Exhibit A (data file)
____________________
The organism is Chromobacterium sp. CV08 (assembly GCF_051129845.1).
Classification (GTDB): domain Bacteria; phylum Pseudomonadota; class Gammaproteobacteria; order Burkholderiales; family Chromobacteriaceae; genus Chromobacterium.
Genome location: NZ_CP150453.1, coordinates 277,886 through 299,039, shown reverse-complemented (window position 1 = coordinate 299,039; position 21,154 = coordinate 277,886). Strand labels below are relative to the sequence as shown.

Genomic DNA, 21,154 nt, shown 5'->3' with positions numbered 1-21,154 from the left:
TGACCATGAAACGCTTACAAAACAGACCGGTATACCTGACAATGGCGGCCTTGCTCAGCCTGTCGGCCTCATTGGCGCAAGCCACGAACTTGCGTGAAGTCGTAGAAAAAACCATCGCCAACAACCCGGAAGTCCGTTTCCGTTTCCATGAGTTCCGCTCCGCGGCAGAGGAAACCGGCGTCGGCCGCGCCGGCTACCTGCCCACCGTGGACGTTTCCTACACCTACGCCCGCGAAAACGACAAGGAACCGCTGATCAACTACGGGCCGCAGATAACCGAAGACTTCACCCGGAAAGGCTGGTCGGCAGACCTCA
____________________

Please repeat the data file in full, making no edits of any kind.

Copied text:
The organism is Chromobacterium sp. CV08 (assembly GCF_051129845.1).
Classification (GTDB): domain Bacteria; phylum Pseudomonadota; class Gammaproteobacteria; order Burkholderiales; family Chromobacteriaceae; genus Chromobacterium.
Genome location: NZ_CP150453.1, coordinates 277,886 through 299,039, shown reverse-complemented (window position 1 = coordinate 299,039; position 21,154 = coordinate 277,886). Strand labels below are relative to the sequence as shown.

Genomic DNA, 21,154 nt, shown 5'->3' with positions numbered 1-21,154 from the left:
TGACCATGAAACGCTTACAAAACAGACCGGTATACCTGACAATGGCGGCCTTGCTCAGCCTGTCGGCCTCATTGGCGCAAGCCACGAACTTGCGTGAAGTCGTAGAAAAAACCATCGCCAACAACCCGGAAGTCCGTTTCCGTTTCCATGAGTTCCGCTCCGCGGCAGAGGAAACCGGCGTCGGCCGCGCCGGCTACCTGCCCACCGTGGACGTTTCCTACACCTACGCCCGCGAAAACGACAAGGAACCGCTGATCAACTACGGGCCGCAGATAACCGAAGACTTCACCCGGAAAGGCTGGTCGGCAGACCTCA